The US Treasury Asks the Public to Help Guide the Future of Crypto Regulation
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The US Treasury Asks the Public to Help Guide the Future of Crypto Regulation

The Treasury inquired the public on how it should handle crypto-related crime, help provide safe and affordable financial services, and promote innovation.
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The United States Department of Treasury published a notice on Monday, September 19th, calling on the public to comment on various crypto-related questions. There is a special focus both on crypto-related crime, and ways to curtail said illicit behavior without stifling progress.

The Treasury Calls on the Public to Comment on Digital Assets Regulation

After the White House revealed its first-ever framework on digital assets regulation, the Department of Treasury stepped up its crypto-related activity. Already on Friday, the government agency published a set of reports concerning the announcements. Today, the Treasury published its call for comments to the public which specifically names Biden’s “Ensuring Responsible Development of Digital Assets.” executive order.

This notice invites interested members of the public to provide input pursuant to The Executive Order of March 9, 2022, “Ensuring Responsible Development of Digital Assets.” In particular, the Department invites comments on the digital-asset-related illicit finance and national security risks as well as the publicly released action plan to mitigate the risks.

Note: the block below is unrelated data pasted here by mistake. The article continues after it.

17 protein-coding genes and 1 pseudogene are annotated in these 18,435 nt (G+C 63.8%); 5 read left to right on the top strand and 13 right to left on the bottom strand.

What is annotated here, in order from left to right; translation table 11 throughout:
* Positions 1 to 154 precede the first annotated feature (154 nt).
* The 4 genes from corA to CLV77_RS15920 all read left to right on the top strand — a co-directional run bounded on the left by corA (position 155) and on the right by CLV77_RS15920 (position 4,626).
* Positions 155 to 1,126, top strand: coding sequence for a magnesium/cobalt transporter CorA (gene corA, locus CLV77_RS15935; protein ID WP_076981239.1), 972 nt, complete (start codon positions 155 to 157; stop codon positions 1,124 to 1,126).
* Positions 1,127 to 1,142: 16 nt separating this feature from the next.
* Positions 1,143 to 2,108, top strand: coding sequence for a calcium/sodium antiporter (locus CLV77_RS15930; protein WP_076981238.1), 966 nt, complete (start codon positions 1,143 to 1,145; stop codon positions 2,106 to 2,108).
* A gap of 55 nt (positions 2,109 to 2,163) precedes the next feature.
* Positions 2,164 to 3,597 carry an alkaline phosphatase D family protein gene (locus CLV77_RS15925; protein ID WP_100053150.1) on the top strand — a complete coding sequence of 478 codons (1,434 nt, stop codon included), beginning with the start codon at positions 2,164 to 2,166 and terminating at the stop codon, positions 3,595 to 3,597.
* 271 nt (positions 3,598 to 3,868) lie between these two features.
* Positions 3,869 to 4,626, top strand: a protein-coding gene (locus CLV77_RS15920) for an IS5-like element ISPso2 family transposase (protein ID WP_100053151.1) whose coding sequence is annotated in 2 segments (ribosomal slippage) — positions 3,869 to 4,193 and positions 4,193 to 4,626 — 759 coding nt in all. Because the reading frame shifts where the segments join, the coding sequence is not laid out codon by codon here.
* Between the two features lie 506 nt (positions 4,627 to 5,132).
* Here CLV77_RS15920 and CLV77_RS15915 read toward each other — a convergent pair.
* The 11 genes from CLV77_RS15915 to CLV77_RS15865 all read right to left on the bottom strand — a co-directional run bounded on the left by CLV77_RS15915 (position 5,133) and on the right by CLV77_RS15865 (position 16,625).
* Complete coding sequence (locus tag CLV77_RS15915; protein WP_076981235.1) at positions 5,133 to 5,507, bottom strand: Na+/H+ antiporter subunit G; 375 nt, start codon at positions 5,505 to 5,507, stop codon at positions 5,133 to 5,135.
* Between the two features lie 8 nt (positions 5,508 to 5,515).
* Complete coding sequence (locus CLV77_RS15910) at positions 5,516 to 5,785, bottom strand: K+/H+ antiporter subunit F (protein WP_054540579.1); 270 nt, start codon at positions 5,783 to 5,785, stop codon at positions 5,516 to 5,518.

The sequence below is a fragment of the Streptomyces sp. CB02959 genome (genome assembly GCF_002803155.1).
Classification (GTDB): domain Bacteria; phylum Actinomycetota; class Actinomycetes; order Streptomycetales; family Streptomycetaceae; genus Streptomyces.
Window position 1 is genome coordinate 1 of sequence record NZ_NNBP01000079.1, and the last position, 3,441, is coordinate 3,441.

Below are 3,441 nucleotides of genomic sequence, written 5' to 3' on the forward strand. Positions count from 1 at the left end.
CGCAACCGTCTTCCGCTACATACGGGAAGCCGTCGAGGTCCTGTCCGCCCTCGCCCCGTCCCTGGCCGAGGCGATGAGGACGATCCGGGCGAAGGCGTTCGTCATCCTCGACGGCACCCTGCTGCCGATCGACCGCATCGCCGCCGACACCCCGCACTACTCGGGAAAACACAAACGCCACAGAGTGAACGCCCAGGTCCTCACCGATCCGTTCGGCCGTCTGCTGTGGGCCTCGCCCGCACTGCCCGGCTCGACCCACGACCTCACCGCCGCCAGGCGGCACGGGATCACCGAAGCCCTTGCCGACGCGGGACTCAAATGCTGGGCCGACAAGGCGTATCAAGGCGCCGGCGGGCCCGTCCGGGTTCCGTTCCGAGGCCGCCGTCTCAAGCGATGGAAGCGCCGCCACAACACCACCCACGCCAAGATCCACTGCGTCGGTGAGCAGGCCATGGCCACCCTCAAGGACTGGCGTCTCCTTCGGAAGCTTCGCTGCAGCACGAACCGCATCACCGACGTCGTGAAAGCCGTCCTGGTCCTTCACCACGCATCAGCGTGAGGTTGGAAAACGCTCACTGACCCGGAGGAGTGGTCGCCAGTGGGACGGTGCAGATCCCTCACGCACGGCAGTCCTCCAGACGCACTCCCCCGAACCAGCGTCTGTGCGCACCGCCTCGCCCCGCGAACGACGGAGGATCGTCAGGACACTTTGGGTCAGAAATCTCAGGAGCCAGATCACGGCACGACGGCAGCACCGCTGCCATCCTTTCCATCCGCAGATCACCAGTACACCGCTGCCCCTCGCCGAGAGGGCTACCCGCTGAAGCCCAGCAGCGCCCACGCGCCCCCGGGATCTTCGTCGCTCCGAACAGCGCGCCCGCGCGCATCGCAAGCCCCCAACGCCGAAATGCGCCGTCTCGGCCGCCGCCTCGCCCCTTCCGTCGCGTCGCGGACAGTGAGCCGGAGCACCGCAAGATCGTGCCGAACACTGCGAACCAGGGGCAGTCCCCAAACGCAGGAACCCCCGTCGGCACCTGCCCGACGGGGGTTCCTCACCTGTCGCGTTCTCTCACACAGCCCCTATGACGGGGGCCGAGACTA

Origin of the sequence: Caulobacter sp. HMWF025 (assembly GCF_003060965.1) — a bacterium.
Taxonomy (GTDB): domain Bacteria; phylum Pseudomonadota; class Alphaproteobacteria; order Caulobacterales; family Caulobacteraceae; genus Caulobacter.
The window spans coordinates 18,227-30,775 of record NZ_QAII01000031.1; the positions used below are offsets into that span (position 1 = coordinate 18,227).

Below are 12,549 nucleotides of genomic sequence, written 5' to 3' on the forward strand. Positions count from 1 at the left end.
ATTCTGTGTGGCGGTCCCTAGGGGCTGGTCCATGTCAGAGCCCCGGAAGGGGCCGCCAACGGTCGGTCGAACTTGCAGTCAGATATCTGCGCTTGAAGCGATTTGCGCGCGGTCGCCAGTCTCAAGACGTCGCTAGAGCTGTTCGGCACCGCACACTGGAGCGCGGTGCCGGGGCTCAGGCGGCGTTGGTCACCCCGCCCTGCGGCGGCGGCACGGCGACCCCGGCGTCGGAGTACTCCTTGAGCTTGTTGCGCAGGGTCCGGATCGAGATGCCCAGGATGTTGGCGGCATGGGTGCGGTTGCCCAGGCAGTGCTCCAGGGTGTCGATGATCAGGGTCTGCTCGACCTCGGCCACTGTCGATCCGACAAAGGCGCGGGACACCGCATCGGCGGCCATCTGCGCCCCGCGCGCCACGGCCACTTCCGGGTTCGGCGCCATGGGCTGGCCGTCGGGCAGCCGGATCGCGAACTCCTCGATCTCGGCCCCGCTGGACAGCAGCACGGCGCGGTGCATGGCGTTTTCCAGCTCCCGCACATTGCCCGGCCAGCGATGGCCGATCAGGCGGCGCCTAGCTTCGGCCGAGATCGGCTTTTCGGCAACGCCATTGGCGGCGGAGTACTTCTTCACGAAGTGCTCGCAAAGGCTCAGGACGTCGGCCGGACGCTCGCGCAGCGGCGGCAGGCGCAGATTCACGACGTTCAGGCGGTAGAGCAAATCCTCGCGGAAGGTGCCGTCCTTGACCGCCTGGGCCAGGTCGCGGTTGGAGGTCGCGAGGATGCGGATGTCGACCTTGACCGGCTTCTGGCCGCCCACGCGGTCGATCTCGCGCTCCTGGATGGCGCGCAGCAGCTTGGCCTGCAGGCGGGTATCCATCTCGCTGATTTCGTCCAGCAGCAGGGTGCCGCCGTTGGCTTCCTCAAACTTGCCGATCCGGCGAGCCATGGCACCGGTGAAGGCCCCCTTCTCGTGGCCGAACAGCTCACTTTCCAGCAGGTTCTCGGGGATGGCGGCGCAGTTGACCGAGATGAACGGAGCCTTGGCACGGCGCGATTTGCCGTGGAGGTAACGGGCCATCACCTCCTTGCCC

Judging by the specific questions posed in the notice, the Treasury is particularly interested in how they can help curtail digital-assets-related illicit activity, and how they can ensure across-the-board uniform enforcement of regulations. They also appear to be very interested in implementing consumer access to safe and affordable financial services and promoting innovation in the field of digital assets.

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The Struggle to Regulate Crypto

This year has seen a lot of government interest when it comes to digital assets. While the SEC has been the most noticeable—and perhaps the most criticized—for its aggressive actions, it is far from the only agency taking crypto-related action.

Last week, the chairman of the CFTC, Rostin Behnam, spoke before the U.S. Senate Committee on Agriculture, Nutrition, and Forestry requesting more authority over the crypto sector for his agency. Much like the SEC, this agency has been taking active steps in combating illicit behavior related to digital assets. Currently, the biggest move CFTC is handling is the $1.7 billion case against Mirror Trading.

The Treasury is also not the only government agency seeking comments from outside sources. While today’s notice was directed toward “interested members of the public”, Congress took a somewhat different approach last week. The House Committee on Oversight and Reform sent five letters to various crypto firms asking them both what they are doing to prevent digital assets crime, and how they can assist in these efforts.

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Do you think the regulators will keep public interest and opinions in mind when creating new digital assets legislation? Let us know in the comments below.